9:36p.m.: Both Romney and Obama turn the foreign policy debate back to domestic policy. The topic is supposed to be America's role in the world, which Romney says we can't maintain without cutting spending and growing the economy, and which Obama says we can't continue without better education policy.
"Let me get back to foreign policy," Schieffer eventually says.
"Well let me get back to the state I'm so proud of..." Romney says.
"Okay," Schieffer says, inexplicably.
Here's his first try at getting them to shut up:
Romney smiles like he can't believe with how long he's getting away with it while talking about college scholarships for Massachusetts kids.
Schieffer finally gets them to move on:
9:34p.m.: Romney thinks he nails it when he says we should be arming Syrian rebels and help them organize.
9:25p.m.: Romney says he and Obama have the same position on pushing Mubarak out of Egypt, too. "Once it exploded, I felt the same as the president did."
9:17p.m.: Romney and Obama fight over whether, as Romney seems to imply, they have a similar position on whether we should have kept troops in Iraq. Obama keeps insisting Romney gave a speech saying we should have kept 30,000 more troops there. Finally he plays the "I'm president" card, saying, "Here's one thing I learned as commander-in-chief..."
They both try to suggest with their hands that they have the facts.
9:11p.m.: Obama began the night acting a little nicer than at the second debate, smiling at Romney.
But then he slightly fumbles a canned line, which was supposed to go along the lines of, "The 1980s called, they want their foreign policy back." It was a reference to Romney saying Russia was our No. 1 geopolitical foe.
9:07p.m.: Obama promises to go after the people who killed the American ambassador in Benghazi. "I think it's important to step back and think about what happened in Libya." He says that without putting troops on the ground -- and "spending less than what we spent on two weeks in Iraq" -- an international coalition liberated people from a dictator.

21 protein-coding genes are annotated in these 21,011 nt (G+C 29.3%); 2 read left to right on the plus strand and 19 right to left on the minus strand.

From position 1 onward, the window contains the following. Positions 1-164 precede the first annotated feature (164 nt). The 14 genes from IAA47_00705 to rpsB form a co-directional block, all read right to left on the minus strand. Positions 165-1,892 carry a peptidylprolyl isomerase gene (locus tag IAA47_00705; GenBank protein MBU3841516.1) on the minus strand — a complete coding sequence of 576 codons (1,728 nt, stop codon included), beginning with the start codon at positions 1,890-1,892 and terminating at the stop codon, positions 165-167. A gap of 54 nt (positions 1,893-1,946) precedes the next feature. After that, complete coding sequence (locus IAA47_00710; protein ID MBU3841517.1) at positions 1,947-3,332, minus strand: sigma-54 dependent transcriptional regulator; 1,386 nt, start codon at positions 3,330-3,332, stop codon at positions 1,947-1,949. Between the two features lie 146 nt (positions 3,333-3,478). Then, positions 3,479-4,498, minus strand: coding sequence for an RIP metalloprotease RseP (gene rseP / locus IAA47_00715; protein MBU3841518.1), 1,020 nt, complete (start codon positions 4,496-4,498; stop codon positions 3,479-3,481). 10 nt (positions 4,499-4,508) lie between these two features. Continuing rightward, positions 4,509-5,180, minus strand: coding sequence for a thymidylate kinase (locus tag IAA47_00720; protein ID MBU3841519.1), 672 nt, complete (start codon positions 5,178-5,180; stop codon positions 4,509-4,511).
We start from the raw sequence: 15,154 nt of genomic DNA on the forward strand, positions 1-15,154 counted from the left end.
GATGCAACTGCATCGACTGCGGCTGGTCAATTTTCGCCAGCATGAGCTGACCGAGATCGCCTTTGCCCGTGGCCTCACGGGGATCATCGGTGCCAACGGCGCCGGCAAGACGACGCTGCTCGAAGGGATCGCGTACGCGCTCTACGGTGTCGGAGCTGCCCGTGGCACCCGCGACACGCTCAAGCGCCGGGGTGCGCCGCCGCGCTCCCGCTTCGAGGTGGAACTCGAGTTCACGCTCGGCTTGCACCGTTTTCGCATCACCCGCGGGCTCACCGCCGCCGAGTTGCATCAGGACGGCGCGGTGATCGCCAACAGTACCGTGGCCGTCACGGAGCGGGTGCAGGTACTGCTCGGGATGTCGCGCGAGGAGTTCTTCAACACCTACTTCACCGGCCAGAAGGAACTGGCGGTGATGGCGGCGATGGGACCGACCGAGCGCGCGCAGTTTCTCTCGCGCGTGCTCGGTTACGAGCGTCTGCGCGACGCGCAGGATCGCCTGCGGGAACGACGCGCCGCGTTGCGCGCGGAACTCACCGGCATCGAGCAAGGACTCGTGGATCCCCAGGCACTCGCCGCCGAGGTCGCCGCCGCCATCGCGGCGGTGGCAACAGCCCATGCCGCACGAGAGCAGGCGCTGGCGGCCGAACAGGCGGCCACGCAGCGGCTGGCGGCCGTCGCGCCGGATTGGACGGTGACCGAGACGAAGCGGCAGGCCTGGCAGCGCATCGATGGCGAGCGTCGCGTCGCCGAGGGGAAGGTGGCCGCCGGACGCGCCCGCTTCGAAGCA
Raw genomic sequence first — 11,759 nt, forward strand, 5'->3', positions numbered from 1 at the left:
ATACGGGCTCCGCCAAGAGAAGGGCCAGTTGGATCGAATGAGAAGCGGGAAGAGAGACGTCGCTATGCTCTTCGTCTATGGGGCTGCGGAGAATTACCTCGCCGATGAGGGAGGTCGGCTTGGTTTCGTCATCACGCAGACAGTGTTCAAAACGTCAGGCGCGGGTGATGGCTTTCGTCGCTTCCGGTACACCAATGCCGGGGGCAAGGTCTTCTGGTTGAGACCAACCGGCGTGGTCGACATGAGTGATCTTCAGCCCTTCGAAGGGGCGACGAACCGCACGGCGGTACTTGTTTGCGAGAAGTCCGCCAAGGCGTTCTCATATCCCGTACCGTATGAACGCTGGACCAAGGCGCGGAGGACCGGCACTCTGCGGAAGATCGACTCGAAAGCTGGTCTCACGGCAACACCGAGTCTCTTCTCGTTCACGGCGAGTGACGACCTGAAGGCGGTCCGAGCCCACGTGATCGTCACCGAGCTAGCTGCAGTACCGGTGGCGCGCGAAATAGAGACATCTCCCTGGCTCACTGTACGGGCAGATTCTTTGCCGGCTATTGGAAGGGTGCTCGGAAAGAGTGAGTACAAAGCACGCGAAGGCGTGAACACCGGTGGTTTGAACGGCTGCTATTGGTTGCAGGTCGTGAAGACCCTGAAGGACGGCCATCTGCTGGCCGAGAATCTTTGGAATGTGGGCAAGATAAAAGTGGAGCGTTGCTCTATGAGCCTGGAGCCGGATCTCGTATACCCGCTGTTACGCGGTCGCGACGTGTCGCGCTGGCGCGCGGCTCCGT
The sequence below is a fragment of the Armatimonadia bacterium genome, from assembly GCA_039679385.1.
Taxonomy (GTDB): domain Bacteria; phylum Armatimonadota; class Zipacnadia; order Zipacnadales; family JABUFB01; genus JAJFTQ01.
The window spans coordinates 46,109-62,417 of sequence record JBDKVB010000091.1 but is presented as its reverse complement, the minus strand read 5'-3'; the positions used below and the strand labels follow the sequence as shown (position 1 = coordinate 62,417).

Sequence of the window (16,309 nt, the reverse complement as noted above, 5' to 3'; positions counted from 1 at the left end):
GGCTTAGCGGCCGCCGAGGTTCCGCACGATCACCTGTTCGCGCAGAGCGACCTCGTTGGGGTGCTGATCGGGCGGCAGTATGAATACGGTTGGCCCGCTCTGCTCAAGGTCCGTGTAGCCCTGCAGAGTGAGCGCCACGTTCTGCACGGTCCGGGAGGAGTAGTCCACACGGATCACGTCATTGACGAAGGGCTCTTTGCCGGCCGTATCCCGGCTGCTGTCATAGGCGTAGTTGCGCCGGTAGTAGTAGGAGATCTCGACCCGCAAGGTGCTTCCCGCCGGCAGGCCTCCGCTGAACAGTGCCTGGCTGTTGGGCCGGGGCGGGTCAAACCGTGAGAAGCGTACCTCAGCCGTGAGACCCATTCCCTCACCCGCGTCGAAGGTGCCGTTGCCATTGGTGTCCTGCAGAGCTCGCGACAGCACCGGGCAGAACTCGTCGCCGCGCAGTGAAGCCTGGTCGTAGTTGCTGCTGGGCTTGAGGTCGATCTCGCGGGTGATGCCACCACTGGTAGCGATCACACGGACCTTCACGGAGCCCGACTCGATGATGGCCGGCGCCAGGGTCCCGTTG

9:06p.m.: The first question is Libya and the attacks in Benghazi. Romney congratulates Obama on killing Osama bin Laden and going after al Qaeda leaders. But, "We can't kill our way out of this mess," Romney says, after his adviser Dan Senor signalled on MSNBC today that Romney would be a little less hawkish tonight.
9:03p.m.: Romney begins by thanking the moderator and noting that he and Obama were at the Al Smith dinner, where they told jokes. "It's nice to be together and be funny maybe not on purpose." Or, try to be funny on purpose, and not quite succeed.
8:58p.m.: Bob Schieffer, notorious fun hater, tells the audience: "We have to be quiet as mice. We want a debate that is worthy of the presidency of the greatest country in the world."
8:52p.m.: We've paid a lot of attention to wild conspiracy theories about Obama this year. But that doesn't mean there aren't plenty exciting rumors out there about Romney. Here's one I spotted on Facebook -- for the record, this is not true.
8:40p.m: Obama's official Twitter account tweeted this pre-debate fist bump:
8:20p.m.: The Romneys are warming up by playing Jenga again, via a tweet from Romney's aide:
8:05p.m.: We are watching history tonight, you guys. Let's look back at debates of yore:
October 16, 1996
October 19, 1992
October 15, 1992
October 21, 1984
Geraldine Ferraro watching the October 7, 1984 debate between Mondale and Reagan.
Nancy Reagan gives her commentary on the performance of her husband at the September 21, 1980 debate.
The Carter family's amazing hair at the October 7, 1976 debate.
The reason men wear makeup on camera.
(Photos via Associated Press.)